Fluency Does Not Equal Proficiency
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[32] Fluency Does Not Equal Proficiency

  • People often confuse the terms “fluency” and “proficiency” and use them synonymously.
  • Asking people “how many languages are you fluent in?” is difficult to answer because it has such a muddy definition and people often mean to say ‘proficient’.
  • ‘Proficiency’ refers directly to your skill level.
  • ‘Fluency’ literally refers to the speed and flow of what comes out of your mouth as you speak.
  • My original definition of fluency is ‘being able to use your target language to acquire more target language’ but my thinking has evolved on this point.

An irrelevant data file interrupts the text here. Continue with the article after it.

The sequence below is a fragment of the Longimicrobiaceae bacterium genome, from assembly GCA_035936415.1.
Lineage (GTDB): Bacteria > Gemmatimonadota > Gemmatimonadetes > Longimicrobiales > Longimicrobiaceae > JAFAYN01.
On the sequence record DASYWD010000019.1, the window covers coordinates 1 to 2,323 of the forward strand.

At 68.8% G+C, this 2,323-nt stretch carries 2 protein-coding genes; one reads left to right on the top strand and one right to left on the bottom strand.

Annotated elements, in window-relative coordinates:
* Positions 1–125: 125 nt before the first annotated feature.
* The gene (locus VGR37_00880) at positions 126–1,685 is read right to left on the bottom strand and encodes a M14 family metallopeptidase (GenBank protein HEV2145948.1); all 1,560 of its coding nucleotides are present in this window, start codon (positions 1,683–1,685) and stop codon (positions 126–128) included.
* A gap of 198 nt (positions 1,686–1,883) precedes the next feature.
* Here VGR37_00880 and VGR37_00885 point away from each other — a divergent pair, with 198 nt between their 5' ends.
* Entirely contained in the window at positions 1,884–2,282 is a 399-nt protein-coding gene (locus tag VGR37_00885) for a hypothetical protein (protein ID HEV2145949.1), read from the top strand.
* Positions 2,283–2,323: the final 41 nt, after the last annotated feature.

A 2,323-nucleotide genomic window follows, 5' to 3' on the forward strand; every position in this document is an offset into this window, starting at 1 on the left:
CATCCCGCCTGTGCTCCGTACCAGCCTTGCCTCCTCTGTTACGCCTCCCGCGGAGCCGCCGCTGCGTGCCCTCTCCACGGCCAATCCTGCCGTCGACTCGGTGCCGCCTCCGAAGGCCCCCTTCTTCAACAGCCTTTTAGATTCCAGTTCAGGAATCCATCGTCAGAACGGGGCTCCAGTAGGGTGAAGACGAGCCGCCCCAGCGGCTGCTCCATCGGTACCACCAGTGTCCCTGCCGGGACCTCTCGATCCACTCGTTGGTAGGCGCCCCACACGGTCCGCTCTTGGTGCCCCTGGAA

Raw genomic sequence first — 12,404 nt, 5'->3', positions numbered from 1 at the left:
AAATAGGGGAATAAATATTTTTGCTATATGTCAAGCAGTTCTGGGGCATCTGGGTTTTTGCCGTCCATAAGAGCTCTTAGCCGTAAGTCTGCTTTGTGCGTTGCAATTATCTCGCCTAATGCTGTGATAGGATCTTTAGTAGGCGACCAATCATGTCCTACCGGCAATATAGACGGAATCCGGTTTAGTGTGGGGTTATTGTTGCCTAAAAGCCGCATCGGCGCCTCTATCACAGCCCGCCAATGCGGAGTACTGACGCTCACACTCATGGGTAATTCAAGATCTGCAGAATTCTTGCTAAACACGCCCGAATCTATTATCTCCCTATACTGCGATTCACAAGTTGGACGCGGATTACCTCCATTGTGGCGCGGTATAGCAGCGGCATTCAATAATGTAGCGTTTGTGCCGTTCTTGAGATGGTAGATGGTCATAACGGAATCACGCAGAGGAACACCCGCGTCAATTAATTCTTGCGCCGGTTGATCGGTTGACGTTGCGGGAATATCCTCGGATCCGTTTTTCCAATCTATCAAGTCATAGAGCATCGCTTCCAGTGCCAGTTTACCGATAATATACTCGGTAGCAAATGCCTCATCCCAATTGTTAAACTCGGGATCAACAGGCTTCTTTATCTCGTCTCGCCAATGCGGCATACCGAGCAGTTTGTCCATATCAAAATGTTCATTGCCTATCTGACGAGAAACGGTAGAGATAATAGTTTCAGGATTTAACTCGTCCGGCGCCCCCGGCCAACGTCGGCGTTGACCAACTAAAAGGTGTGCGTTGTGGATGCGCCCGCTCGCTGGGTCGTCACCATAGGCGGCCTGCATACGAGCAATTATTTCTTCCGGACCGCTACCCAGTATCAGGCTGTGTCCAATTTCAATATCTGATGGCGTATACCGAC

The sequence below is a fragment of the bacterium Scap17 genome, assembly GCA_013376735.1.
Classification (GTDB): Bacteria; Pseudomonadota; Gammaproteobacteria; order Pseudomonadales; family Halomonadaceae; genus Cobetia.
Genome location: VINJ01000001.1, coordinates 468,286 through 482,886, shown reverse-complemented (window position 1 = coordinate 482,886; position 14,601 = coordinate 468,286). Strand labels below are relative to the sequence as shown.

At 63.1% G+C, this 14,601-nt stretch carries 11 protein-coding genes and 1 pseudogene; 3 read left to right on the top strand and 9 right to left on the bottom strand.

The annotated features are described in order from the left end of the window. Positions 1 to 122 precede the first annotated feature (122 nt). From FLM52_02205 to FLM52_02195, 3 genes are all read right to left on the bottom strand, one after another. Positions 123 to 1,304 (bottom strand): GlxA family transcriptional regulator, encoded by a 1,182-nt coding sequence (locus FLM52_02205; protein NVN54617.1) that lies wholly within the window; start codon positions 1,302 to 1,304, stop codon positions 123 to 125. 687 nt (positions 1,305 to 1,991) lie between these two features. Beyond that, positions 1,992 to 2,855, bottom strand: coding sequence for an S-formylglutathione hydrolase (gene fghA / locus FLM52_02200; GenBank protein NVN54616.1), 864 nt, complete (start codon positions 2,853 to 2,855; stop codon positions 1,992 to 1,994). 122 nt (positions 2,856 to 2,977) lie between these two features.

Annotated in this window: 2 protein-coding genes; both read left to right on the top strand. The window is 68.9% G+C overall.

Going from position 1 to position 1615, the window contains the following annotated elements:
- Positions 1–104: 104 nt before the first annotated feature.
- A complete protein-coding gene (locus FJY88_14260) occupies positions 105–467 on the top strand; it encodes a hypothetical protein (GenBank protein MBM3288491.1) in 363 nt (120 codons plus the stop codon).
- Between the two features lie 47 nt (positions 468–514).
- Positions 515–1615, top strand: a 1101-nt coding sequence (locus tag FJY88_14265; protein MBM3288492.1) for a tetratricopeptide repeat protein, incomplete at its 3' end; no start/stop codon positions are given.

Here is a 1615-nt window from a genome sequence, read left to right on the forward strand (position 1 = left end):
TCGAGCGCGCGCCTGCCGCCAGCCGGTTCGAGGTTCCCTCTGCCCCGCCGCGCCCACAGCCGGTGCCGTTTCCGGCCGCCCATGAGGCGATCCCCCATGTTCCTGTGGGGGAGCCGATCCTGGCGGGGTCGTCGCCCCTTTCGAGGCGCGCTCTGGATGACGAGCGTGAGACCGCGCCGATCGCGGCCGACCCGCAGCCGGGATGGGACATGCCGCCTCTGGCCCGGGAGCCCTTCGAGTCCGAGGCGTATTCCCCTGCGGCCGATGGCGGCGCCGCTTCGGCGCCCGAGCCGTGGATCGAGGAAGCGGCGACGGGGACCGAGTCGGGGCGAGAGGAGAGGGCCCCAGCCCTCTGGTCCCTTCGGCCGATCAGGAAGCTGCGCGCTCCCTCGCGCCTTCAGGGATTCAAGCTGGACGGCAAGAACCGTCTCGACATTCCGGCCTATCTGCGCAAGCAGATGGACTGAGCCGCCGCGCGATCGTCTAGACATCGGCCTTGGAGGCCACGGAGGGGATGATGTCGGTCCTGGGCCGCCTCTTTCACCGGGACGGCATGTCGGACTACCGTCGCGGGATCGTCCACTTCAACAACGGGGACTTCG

• These days I use ‘fluency’ to refer to the flow of your speaking and reserve ‘proficiency’ for skill.
  • Fluency and proficiency can overlap.
  • You can be highly proficient but have poor fluency on topics that you’re unfamiliar with.

Related blog post:

I wrote in detail about the difference between proficiency and fluency here.

Resources:

For spoken fluency training, I highly recommend Glossika.

Fluency Does Not Equal Proficiency
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"The limits of my language mean the limits of my world."
- Ludwig Wittgenstein
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